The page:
Case Study

This case study is imaginary, but was inspired by the real-life construction of an underground parking area in Oulu, Finland.

Predicted Challenges

An underground parking area in the city center eases traffic solutions and leaves space above the ground for buildings and parks. However, an underground parking area can be strange and even frightening to the driver.

Efficient use of an underground parking area means different things for the vehicle drivers, parking area operators and public authorities.

For the drivers, efficient use of the parking area means leaving your vehicle as close as possible to where one is headed and finding it easily once it is time to leave.

For the parking area operators, efficient use of the area means fast entrance and exit from the parking area as well as a good occupancy rate. To achieve a good occupancy rate, the usability experience for the drivers at the parking area must be positive.

From the viewpoint of the public authorities, the underground parking area must be safe. Using the parking area must be safe, and procedures for different situations such as accidents or mass events must be very clear. Optimal use of traffic lights and digital displays is central in preventing traffic jams in challenging situations.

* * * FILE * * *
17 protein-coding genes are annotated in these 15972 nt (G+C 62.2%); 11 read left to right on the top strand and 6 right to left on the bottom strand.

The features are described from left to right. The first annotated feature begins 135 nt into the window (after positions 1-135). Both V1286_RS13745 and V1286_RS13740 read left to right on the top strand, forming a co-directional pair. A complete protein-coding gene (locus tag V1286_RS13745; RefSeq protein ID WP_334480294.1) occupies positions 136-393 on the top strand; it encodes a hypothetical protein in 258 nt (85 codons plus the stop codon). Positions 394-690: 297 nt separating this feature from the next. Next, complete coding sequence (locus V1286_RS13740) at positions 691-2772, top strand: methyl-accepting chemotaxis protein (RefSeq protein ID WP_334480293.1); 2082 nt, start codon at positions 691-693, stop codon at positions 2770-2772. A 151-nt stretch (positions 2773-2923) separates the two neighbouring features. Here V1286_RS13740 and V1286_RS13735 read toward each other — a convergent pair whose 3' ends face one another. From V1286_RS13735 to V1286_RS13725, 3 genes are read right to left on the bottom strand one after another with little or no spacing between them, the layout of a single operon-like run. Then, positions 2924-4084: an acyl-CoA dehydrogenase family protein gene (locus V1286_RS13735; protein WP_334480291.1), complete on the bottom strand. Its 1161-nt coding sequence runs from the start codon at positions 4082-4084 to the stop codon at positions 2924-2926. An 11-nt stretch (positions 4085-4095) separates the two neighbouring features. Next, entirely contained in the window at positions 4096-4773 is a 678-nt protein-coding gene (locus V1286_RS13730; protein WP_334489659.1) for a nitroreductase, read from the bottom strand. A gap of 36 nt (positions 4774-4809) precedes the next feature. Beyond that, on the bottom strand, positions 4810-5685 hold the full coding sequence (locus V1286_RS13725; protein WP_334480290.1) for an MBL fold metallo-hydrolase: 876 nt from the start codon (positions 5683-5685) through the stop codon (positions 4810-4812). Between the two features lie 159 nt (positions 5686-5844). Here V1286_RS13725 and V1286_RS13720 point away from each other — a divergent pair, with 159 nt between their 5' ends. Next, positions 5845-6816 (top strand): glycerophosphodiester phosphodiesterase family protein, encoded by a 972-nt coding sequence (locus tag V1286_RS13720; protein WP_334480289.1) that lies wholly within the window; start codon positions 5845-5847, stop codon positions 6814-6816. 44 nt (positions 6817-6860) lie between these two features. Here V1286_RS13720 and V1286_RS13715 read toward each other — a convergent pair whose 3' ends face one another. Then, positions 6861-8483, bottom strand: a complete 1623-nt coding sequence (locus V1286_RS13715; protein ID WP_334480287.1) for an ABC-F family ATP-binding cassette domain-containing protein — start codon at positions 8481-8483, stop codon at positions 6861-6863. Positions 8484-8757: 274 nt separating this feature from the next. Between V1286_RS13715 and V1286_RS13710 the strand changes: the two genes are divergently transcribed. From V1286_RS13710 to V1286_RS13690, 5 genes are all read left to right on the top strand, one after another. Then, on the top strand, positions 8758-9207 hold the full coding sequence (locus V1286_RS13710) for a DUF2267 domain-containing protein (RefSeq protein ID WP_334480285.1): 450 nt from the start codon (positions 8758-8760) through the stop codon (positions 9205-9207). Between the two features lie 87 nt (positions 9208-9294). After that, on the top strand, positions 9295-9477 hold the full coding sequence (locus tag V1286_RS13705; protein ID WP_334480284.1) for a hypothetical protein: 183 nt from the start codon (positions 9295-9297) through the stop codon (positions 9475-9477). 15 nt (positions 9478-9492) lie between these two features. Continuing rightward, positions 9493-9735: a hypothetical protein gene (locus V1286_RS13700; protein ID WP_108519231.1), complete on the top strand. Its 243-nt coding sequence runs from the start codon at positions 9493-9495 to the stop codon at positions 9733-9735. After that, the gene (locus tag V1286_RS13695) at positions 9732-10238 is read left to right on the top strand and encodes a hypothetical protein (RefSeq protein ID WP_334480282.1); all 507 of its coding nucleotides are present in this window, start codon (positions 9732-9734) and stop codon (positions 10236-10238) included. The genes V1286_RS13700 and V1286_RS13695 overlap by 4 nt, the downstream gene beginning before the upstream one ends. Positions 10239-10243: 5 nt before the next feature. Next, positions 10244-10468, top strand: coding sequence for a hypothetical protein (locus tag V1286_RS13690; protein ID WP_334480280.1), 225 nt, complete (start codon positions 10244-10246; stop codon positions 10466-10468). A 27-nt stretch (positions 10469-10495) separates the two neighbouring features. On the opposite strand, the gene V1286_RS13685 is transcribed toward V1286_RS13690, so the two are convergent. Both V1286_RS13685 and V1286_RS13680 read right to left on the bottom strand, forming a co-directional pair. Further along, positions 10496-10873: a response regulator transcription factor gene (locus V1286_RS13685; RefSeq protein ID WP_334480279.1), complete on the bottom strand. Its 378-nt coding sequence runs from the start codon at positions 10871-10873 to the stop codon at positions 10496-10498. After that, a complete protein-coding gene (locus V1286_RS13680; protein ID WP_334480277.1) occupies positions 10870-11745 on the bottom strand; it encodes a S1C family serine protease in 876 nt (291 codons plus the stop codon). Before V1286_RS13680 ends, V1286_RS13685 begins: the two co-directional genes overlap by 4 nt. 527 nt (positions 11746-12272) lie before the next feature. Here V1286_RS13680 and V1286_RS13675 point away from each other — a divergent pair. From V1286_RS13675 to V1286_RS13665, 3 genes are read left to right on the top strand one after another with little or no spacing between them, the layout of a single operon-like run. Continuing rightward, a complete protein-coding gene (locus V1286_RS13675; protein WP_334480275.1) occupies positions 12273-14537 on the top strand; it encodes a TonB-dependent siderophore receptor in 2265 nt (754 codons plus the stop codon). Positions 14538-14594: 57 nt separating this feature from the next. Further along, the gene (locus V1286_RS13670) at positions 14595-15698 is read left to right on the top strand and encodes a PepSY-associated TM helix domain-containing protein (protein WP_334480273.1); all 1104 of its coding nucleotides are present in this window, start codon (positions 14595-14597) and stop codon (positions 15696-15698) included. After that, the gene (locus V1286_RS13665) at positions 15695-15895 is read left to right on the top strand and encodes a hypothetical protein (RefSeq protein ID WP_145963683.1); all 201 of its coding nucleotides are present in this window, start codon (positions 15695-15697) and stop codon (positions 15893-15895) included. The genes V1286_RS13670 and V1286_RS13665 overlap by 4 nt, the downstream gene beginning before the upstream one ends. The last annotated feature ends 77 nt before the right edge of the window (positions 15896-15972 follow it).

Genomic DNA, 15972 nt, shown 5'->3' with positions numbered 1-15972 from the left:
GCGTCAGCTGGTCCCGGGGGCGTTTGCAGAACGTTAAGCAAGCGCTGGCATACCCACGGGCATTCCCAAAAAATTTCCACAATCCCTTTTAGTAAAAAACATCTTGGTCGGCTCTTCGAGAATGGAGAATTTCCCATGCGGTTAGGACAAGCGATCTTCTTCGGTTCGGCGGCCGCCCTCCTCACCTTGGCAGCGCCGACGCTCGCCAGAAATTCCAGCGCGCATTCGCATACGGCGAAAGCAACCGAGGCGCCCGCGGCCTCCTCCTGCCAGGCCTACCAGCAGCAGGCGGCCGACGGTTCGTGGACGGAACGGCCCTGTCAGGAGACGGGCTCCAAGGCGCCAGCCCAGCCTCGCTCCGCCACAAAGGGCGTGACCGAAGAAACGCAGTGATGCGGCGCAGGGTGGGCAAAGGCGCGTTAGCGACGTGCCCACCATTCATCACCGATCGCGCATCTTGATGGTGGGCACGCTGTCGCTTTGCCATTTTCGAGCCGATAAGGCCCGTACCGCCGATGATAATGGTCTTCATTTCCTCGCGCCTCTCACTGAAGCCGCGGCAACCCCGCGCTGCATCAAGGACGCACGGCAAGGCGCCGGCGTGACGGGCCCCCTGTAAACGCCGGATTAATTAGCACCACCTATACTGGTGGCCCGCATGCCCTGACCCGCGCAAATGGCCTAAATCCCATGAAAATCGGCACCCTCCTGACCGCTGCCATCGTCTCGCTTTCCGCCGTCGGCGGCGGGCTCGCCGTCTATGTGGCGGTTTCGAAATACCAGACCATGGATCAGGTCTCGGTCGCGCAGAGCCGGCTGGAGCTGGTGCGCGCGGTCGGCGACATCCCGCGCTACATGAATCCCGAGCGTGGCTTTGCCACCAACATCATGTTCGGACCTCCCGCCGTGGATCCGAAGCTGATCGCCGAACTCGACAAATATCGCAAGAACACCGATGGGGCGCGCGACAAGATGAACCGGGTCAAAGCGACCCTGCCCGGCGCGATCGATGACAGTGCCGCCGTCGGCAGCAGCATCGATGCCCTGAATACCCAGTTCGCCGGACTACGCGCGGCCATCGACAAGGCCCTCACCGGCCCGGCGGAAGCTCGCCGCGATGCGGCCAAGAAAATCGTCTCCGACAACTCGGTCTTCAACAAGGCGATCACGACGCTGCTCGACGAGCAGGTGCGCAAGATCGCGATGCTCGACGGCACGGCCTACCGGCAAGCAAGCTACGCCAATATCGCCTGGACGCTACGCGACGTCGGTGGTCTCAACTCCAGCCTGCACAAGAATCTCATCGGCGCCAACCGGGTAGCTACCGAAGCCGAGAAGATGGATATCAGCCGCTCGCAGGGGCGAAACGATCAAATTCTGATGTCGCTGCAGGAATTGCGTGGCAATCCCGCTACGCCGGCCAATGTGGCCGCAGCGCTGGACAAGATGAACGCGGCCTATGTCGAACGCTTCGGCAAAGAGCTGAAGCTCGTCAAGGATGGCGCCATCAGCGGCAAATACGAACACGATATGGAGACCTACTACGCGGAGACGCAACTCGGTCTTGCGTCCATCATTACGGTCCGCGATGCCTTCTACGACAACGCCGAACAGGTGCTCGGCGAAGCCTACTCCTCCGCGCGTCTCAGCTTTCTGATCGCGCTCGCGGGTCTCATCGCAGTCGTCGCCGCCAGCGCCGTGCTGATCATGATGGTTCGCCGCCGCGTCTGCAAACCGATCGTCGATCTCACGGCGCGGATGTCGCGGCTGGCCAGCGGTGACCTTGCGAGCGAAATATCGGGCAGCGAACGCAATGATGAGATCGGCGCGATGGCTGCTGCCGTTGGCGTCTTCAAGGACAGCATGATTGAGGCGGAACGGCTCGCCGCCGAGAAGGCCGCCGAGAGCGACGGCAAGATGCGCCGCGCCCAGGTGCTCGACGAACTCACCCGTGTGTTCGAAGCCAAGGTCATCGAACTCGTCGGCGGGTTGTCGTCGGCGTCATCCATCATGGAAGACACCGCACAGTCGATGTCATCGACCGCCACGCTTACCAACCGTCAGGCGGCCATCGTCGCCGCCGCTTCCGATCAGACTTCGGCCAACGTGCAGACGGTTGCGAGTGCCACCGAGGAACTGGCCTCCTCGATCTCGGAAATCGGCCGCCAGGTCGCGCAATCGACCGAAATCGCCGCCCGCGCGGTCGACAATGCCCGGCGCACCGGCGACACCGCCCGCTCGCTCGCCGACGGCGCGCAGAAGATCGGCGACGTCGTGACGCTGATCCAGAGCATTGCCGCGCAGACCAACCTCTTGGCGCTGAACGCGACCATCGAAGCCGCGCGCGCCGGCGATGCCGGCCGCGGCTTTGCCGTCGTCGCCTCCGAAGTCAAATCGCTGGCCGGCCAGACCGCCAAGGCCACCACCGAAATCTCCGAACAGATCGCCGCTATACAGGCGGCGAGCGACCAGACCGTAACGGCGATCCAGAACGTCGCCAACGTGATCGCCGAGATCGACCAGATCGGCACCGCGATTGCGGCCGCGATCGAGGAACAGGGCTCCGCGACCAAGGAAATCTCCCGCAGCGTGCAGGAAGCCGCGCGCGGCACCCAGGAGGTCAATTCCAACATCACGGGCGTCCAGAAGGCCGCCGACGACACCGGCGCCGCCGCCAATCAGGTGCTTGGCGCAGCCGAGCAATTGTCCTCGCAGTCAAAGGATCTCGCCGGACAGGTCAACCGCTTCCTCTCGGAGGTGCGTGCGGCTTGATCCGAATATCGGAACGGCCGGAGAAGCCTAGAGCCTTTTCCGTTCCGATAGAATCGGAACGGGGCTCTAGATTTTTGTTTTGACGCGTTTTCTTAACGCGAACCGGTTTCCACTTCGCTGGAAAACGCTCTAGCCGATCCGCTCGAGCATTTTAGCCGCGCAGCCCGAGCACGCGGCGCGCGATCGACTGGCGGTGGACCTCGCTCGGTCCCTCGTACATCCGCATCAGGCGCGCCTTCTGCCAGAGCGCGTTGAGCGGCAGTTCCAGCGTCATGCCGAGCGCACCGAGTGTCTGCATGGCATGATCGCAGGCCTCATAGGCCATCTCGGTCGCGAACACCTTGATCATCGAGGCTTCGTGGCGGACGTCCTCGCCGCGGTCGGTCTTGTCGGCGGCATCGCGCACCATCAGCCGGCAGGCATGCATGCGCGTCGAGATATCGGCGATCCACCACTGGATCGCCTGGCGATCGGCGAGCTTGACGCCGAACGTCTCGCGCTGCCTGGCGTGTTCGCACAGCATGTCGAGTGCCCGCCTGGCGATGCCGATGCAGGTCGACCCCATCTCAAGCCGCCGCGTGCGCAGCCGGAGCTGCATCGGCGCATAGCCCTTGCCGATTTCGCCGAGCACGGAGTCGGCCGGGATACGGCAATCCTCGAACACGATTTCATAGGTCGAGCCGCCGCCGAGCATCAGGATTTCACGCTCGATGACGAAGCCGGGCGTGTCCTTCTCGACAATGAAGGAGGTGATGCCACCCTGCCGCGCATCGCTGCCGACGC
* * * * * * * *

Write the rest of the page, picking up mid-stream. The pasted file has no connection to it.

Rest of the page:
Proposed Solutions

A general 3D model of the underground parking area is a good starting point. A general 3D model can be used to visualize location of individual vehicles or people, traffic flow, occupancy rate, accident or emergency situations and mass events in and around the parking area. However, efficient visualization requires a comprehensive sensor / communication chip network in the underground parking area. This network includes e.g. cameras, car proximity and motion sensors and uses different wireless (and wired) solutions such as WLAN, Bluetooth or 802.15.4 radio with proprietary or preferably IPv6/6LoWPAN network layer (end-to-end full IP).

Before Bob the Builder is summoned, the 3D model can be used to train the future personnel of the underground parking area in monitoring, using, servicing and evacuating the area. Thus the underground parking area can be opened for users as soon as construction work is ready. Plans may even be altered before construction due to needs spotted during the pre-construction use of the 3D model. This testing improves the usability- and therefore the occupancy rate – of the final underground parking area.

The integration of the 3D model and the comprehensive sensor / communication chip network makes it possible to create mobile applications. These applications can aid the drivers to find a parking place near their destination and guide them back to their vehicles when leaving or even offer additional services such as a car wash.

Technology Reasoning and Decision Making

The likes of solutions mentioned in the Case Study are easily created using technology available today. Such solutions can economize monitoring and maintenance costs of buildings, bridges etc by as much as 90%. It is probable, that this integration will change the way we perceive our environment – once we overcome the inertia of adopting this integration!

Jani Pirkola
3D Internet Evangelist